The recent Federal Reserve August 10 announcement that it will reinvest principal paydowns from its very large (1+ trillion) mortgage backed security portfolio into longer dated US Treasury securities is providing additional downward pressure on home loan rates.
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Because interest rates have dropped since the completion of purchases (March 31, 2010: Federal Reserve MBS FAQ), the frequency of individual homeowners refinancing has gone up. As such, cash flows back to the Federal Reserve have increased to a rate higher than initially expected.
If you look at the first chart attached you can see 10 year bond prices were already marching higher before the Federal Reserve reinvestment announcement of August 10 (shown here as a white vertical line). Since then they have continued higher.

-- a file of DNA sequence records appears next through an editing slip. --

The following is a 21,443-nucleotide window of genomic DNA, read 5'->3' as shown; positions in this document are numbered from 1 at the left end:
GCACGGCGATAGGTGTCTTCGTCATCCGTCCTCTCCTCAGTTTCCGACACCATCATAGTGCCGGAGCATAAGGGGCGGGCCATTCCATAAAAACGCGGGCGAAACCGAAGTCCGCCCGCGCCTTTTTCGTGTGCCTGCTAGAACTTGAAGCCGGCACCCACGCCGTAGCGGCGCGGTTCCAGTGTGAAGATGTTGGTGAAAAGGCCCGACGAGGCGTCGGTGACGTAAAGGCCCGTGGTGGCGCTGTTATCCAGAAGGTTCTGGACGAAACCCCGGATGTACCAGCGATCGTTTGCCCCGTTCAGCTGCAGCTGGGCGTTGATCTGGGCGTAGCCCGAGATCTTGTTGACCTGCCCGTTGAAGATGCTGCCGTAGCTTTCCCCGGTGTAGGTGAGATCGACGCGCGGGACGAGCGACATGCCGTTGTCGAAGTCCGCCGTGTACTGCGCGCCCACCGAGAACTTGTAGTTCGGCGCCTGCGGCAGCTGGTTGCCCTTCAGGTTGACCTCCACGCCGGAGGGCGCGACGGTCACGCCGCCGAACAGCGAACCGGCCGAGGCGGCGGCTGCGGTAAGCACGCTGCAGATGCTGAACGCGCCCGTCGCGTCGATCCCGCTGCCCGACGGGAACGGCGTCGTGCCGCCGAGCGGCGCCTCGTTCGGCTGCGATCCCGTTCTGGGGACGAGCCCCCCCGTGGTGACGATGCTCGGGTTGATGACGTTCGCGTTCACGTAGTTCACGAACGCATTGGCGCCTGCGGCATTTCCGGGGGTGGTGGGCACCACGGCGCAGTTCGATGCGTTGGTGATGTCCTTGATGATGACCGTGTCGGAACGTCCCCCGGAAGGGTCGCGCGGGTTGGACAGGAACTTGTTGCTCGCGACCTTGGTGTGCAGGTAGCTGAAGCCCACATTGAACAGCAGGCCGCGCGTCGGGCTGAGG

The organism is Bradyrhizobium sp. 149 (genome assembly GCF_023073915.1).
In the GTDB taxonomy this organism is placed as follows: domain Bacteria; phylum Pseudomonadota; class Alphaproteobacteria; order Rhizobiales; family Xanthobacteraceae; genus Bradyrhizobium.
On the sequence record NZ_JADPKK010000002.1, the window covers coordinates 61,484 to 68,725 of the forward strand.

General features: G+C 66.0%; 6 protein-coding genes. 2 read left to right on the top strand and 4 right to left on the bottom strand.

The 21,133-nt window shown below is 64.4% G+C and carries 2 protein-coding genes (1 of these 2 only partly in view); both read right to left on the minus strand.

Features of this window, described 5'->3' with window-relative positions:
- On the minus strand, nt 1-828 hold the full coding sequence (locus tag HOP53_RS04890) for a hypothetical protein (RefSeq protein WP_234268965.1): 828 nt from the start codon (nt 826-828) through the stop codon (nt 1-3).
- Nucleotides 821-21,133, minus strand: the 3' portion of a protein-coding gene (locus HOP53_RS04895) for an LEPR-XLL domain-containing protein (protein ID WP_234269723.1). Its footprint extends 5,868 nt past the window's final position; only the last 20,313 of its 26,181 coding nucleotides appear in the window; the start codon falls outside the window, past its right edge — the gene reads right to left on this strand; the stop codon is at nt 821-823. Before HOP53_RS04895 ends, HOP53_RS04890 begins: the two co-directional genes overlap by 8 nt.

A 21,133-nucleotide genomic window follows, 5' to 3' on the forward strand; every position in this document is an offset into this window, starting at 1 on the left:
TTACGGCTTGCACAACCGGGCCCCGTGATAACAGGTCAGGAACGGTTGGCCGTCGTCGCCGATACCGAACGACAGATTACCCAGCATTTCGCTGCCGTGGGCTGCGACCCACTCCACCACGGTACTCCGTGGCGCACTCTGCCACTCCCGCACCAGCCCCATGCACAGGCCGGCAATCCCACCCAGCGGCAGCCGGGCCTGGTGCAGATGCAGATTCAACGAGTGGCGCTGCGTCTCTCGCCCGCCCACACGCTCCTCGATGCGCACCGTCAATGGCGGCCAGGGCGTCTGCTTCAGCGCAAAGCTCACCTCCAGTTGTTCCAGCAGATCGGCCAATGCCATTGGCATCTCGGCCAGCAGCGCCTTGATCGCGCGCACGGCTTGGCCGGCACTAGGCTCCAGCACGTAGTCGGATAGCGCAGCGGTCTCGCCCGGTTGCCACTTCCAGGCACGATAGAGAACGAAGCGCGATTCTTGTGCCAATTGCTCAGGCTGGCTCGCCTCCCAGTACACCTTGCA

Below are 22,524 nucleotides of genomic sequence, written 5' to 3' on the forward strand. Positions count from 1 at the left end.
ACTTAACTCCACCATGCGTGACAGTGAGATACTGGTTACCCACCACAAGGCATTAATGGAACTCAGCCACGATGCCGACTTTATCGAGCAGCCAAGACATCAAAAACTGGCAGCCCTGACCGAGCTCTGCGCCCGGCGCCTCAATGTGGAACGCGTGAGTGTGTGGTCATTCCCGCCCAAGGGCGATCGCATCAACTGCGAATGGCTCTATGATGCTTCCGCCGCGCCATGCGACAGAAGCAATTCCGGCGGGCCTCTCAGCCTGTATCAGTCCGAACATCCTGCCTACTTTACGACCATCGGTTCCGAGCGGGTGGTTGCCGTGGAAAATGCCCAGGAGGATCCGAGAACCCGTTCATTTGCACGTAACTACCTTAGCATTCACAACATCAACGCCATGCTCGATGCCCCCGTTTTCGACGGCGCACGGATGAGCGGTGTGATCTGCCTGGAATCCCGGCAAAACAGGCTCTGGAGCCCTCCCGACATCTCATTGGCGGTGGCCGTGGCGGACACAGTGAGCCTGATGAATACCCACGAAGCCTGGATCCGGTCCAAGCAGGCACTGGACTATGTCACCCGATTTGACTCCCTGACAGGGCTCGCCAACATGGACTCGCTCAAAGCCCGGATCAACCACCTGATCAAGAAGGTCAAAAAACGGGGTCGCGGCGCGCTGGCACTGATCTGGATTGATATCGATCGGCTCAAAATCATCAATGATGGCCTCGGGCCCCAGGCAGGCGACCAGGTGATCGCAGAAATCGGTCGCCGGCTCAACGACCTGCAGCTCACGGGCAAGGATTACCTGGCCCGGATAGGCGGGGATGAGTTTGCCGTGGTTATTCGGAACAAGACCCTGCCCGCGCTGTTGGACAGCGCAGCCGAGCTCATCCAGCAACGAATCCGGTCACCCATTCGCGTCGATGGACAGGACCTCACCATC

These principal payments are being invested in longer term Treasury bonds, which then pressures long term interest rates down, causing more refinancings, causing more cash to be sent to the Fed which then buys more Treasury bonds. Do you see the pattern here? This does not mean long bond yields WILL drop, but it places additional pressure for them to go down until the current refinancing burst (Paper Economy) ends.
I wonder if the Fed thought this all through?
Disclosure: Author is long TLT